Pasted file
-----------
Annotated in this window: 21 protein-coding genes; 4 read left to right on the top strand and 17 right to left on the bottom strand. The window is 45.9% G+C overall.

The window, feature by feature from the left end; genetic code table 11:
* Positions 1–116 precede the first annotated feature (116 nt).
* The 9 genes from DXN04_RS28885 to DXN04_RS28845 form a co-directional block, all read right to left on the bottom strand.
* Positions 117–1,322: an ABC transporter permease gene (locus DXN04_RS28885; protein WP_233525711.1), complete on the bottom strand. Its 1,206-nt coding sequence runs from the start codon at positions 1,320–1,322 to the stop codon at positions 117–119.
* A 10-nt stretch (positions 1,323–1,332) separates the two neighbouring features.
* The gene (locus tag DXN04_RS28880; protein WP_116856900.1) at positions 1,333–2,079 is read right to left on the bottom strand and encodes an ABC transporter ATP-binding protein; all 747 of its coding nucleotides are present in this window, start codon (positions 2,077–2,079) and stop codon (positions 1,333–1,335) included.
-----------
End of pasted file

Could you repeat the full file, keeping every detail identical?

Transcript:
Annotated in this window: 21 protein-coding genes; 4 read left to right on the top strand and 17 right to left on the bottom strand. The window is 45.9% G+C overall.

The window, feature by feature from the left end; genetic code table 11:
* Positions 1–116 precede the first annotated feature (116 nt).
* The 9 genes from DXN04_RS28885 to DXN04_RS28845 form a co-directional block, all read right to left on the bottom strand.
* Positions 117–1,322: an ABC transporter permease gene (locus DXN04_RS28885; protein WP_233525711.1), complete on the bottom strand. Its 1,206-nt coding sequence runs from the start codon at positions 1,320–1,322 to the stop codon at positions 117–119.
* A 10-nt stretch (positions 1,323–1,332) separates the two neighbouring features.
* The gene (locus tag DXN04_RS28880; protein WP_116856900.1) at positions 1,333–2,079 is read right to left on the bottom strand and encodes an ABC transporter ATP-binding protein; all 747 of its coding nucleotides are present in this window, start codon (positions 2,077–2,079) and stop codon (positions 1,333–1,335) included.